The charming village of Luz-Saint-Sauveur
Height Gain: 1,404m
Average Gradient: 7.4%
Maximum gradient: 10.2%
Category: Hors Category
The Pyrenees were first included at the insistence of Adolphe Steinès, a colleague of Henri Desgrange, the man responsible for creating the Tour de France back in 1903. But Steinès first had to convince the Tour organiser that it was possible to send cyclists up heights of above 2,000 metres on what virtually amounted to unmade horse tracks. That wouldn’t be possible until he made the trek himself, a trek that in the height of summer, let alone winter, was fraught with danger.
In late January 1910, a mere five months before the race’s scheduled start, Steinès ventured by car up the Col du Tourmalet. Close to the top, there was so much snow that his car conked out and he had to go the rest of the way on foot. Determined to succeed in finding a car route over the mountain, he walked through more than half the night and wasn’t rescued until 3.00 am the following morning. But his heroics succeeded, transforming the new re-routed version of the Tour de France into the greatest sporting feat of endurance the world had seen. As a result of this reckless new innovation, gears were used for the first time, by a handful of riders, while a sag wagon was introduced to pick up cyclists who dropped out during +the race. And there would have been plenty.
Lycra, Lattes and the long Way Round
|Early into the climb. Looks quite harmless, |
don't you think!
The difficulty of the climb is not just the gradient, which incessantly hovers around 9%, but its straightness over long sections of the journey. There’s nothing more demoralizing than the extended view of a steep tarmac out in front of you and the Tourmalet has plenty of these to keep you grimacing.
Almost half-way to the top, or as least as close as I convinced myself I was, was the ski and summer resort of Barèges. With its thermal springs - the highest in Pyrenees - and camping amenities, it hardly befits a climb with so much history attached to it.
The moment you leave Barèges, the road soars sharply, agonisingly so. A test of your sincerity, if you really prefer the unspoiled beauty of nature to the spoils of human intervention, then you’re going to have to earn it!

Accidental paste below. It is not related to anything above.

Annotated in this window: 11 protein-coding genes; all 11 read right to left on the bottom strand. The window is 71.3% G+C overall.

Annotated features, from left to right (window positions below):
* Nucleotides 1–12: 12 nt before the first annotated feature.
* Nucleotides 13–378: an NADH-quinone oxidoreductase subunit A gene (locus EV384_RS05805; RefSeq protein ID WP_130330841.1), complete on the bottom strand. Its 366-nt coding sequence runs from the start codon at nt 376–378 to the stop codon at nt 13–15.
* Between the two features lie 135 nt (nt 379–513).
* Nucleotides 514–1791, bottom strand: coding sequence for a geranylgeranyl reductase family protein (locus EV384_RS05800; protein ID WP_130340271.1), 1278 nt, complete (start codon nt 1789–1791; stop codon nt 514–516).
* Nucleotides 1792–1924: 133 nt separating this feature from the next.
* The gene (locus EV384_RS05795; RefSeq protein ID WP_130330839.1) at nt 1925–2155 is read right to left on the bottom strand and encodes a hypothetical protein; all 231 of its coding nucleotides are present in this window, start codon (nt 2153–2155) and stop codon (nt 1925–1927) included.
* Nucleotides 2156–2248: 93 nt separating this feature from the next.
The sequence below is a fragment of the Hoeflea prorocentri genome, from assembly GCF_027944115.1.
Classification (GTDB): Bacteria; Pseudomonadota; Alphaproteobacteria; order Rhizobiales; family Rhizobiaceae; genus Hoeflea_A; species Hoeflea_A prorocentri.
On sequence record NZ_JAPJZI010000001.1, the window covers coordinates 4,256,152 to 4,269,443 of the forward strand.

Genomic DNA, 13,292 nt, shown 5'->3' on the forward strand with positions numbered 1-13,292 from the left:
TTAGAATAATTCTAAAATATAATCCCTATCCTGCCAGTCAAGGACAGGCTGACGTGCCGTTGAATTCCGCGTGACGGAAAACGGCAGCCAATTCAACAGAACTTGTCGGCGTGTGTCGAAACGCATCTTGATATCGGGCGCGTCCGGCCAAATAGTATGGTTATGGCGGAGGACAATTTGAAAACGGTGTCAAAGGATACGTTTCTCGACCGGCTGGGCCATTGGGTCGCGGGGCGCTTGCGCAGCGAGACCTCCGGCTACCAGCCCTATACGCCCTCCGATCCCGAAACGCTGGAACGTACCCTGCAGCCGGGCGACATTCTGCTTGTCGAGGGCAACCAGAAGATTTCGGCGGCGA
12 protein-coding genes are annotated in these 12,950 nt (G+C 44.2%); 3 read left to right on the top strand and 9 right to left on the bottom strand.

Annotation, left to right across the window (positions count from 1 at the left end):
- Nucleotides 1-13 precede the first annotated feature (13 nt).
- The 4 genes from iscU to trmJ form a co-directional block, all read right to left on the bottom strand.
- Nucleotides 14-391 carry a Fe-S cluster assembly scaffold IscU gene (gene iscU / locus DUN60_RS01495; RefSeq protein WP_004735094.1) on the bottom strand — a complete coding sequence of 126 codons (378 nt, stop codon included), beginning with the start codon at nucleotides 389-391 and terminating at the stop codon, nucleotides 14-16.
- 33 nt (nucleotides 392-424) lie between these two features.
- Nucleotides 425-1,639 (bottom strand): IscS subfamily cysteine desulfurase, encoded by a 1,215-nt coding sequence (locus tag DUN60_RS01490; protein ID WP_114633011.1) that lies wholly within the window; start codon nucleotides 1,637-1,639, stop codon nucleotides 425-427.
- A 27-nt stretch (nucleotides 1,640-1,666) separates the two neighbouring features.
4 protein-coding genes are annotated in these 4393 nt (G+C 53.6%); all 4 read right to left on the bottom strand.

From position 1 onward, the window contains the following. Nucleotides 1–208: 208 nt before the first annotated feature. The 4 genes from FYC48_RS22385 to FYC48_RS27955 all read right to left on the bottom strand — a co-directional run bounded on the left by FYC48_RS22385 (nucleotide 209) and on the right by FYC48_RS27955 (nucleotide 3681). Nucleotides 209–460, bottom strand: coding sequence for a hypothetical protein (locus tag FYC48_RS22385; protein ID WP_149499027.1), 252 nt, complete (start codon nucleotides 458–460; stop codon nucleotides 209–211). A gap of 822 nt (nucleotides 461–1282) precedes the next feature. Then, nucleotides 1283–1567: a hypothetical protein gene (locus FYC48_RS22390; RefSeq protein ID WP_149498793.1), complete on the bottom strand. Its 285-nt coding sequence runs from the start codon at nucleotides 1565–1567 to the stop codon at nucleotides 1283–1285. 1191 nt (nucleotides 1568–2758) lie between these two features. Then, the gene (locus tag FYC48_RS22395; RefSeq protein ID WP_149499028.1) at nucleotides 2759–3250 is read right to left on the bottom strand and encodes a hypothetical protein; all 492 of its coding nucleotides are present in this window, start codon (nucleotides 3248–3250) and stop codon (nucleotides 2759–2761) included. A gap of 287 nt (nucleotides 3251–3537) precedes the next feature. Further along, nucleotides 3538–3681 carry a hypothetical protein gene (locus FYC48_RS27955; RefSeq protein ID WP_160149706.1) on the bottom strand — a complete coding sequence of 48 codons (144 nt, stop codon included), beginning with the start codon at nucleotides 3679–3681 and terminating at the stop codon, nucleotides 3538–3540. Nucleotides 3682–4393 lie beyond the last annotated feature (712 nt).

|In commemoration of Octave Lapize, the winner of the 1910|
Tour de France; the first tour over the col du Tourmalet..
Soon the landscape begins to change, firstly a ‘pleasant’ stretch of tree-covered road. On its left is a wide strip of open ground, most likely a river during winter months. From here, following a gradual bend that veers right, and then left, you quickly discover why the Tourmalet has been used in the Tour de France more than any other. Sheer, exposed and incessantly steep, its remaining 7 kilometres test your resolve.
The colossal expanse that is the Haute-Pyrenees is finally splayed-out before you, should you have the energy or inclination to lift your head above the handlebars. If you’re game you’ll view the often snow-covered upper reaches of Pic du Midi deBigorre, towering above the Tourmalet itself.
Engulfed by yellow rock on what could be a wasteland on another planet, you instinctively follow the road, now winding on and upward as it hugs the high wall on your right. To your left is a gaping cavern that seems to have no limit.
With the top almost in sight, the road executes its final twists and turns, hardly a hiccup compared to the long and intimidating grind up the valley. Now there, you deservedly take the opportunity to absorb the magnificent views down each side of the col. Unsurprisingly, the road down, especially towards Sainte-Marie-de-Campan, and the site of Eugene Christophe’s famous blacksmith shop doesn’t seem so bad.